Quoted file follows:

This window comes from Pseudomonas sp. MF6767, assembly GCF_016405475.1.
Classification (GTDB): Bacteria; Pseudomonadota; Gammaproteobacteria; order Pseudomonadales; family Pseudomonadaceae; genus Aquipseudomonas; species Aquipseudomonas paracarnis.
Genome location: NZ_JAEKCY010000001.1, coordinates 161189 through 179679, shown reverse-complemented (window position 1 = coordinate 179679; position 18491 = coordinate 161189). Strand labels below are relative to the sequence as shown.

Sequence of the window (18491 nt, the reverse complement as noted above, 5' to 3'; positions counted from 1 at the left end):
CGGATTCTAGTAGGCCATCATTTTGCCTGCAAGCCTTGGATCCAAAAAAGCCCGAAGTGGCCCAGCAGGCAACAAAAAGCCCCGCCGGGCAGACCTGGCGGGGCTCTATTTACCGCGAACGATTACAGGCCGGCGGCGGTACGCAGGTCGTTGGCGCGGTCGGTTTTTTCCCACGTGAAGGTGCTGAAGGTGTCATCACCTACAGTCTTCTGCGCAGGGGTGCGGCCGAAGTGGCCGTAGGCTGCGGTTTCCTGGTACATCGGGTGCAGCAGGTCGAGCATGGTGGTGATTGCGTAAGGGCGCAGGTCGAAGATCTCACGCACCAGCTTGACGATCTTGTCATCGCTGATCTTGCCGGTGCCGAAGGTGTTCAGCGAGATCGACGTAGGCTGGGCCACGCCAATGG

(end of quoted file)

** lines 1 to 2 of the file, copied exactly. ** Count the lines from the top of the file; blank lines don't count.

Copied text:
This window comes from Pseudomonas sp. MF6767, assembly GCF_016405475.1.
Classification (GTDB): Bacteria; Pseudomonadota; Gammaproteobacteria; order Pseudomonadales; family Pseudomonadaceae; genus Aquipseudomonas; species Aquipseudomonas paracarnis.